Defeat of the South in the Civil War led to the collapse of slavery and the plantation system. South Carolina went into economic decline, especially after the 1922 boll weevil which devastated Sea Island cotton. A hurricane in 1911 also ended what was left of the few areas commercially producing rice. Many rural Carolinians abandoned their homes for opportunities elsewhere. The 20th century marked an era when South Carolina became one of the poorest, most illiterate, and racially segregated of the states.
In recent years, however, South Carolina has experienced an upsurge due to favorable tax rates. Agricultural production has diversified into tobacco, corn, oats, lumber, potatoes, soybeans, peaches, peanuts, and beef cattle. And damming of the Savannah, Santee, and Saluda rivers has allowed the state to commercially produce energy. Tourism has also become South Carolina’s second-largest industry.
South Carolina is divided into several regions. The Sea Islands are islands along South Carolina’s Atlantic coast that comprise half of the state’s 190-mile ocean shoreline stretching from the Charleston to the Savannah River. Some of these islands, like the Hilton Head Island, are world famous resorts. Seafood dining is first-rate in these islands, featuring some of the best shrimp dishes in the south. And beaches and golf courses are everywhere.
South Carolina’s coastal plantations, from Charleston to the Savannah River along the Atlantic, arouse those fascinated with the plantation culture of the Old South and the ideas of romance and fairy-tale conjured up by the academy-award winning movie, Gone with the Wind. The architectural grandeur of antebellum mansions and the sheer beauty of the many landscaped gardens make the plantations a worthwhile visit.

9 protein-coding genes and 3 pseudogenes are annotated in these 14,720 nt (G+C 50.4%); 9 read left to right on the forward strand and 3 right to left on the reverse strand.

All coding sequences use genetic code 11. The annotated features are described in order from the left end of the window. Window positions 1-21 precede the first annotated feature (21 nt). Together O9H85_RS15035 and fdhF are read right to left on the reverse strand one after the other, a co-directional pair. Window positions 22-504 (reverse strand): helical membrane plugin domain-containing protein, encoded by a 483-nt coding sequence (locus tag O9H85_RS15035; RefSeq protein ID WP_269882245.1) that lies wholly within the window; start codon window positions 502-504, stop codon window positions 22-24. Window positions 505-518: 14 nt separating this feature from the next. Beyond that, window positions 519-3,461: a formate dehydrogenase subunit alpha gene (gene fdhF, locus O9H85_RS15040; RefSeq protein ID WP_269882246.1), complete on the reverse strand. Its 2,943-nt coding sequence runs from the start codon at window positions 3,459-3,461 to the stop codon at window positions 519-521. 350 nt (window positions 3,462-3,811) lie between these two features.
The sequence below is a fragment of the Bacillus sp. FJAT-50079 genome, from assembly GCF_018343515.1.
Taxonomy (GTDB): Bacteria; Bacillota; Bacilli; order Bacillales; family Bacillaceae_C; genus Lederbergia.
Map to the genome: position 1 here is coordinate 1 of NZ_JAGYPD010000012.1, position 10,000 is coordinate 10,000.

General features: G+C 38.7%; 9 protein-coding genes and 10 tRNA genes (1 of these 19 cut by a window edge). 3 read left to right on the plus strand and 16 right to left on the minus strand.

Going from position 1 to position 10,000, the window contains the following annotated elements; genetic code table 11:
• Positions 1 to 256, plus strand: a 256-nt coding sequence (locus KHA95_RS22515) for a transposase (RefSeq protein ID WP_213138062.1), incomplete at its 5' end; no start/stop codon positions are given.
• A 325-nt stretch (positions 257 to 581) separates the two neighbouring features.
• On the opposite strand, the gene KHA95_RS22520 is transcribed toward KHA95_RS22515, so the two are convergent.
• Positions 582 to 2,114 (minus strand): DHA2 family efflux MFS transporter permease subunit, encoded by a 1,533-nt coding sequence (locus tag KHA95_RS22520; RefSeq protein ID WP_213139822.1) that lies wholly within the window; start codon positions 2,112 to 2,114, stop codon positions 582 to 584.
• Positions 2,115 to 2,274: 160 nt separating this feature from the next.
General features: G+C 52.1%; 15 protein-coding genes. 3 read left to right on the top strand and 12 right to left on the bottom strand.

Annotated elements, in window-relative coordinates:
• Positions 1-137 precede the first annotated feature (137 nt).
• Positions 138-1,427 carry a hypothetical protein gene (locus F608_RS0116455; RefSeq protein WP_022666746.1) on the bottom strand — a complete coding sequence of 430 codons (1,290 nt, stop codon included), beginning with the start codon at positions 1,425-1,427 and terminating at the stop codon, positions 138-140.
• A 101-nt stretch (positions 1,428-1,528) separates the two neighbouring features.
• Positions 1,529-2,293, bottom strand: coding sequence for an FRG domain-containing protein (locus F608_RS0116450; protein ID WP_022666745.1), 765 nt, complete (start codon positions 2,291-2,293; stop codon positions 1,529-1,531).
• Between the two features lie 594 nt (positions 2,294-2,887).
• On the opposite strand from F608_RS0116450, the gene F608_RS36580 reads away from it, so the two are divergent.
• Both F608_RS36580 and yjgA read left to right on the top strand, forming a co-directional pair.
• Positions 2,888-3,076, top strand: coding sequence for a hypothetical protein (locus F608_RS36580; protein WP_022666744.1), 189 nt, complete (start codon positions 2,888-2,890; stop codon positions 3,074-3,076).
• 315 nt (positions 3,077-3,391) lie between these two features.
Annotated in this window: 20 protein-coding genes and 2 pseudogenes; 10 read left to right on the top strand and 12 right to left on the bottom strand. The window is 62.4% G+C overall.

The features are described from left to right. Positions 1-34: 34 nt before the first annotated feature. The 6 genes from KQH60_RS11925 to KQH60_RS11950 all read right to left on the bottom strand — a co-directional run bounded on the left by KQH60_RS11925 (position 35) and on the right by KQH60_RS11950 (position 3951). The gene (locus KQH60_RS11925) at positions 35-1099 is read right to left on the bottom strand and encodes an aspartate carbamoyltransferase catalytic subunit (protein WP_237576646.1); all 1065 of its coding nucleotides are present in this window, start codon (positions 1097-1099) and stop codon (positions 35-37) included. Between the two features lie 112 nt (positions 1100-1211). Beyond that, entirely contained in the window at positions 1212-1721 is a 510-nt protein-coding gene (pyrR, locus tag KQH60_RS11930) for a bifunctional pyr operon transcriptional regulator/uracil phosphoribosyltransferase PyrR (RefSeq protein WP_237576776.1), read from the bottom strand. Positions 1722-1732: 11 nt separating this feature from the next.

The Coastal Plain is a gentle terrain region that follows the routes of Interstate 20 from the Savannah River in the southeast to Columbia and Camden in the central area of the state. The region consists of red and sand hills and lower and upper pine belts. This is home of the state’s many textile mill towns and the agricultural heartland of South Carolina. The Coastal Plain is worth visiting for its old cotton towns and its state parks of rivers, forests, swamps, and wildlife refuges.
The Piedmont in South Carolina’s northwest consists of foothills and Appalachian mountains, home to the state’s manufacturing base. You’ll find many historic battle sites and inland freshwater coasts for camping, fishing, and swimming.
The Blue Ridge consists of six low mountains along South Carolina’s north and northwest. Most of the Blue Ridge is located within the Sumter National Forest. There are also several other Blue Ridge state parks like the Jones Gap, Caesar’s Head, and Table Rock, making the Blue Ridge a great region for outdoor adventures such as hiking, canoeing, kayaking, and rafting.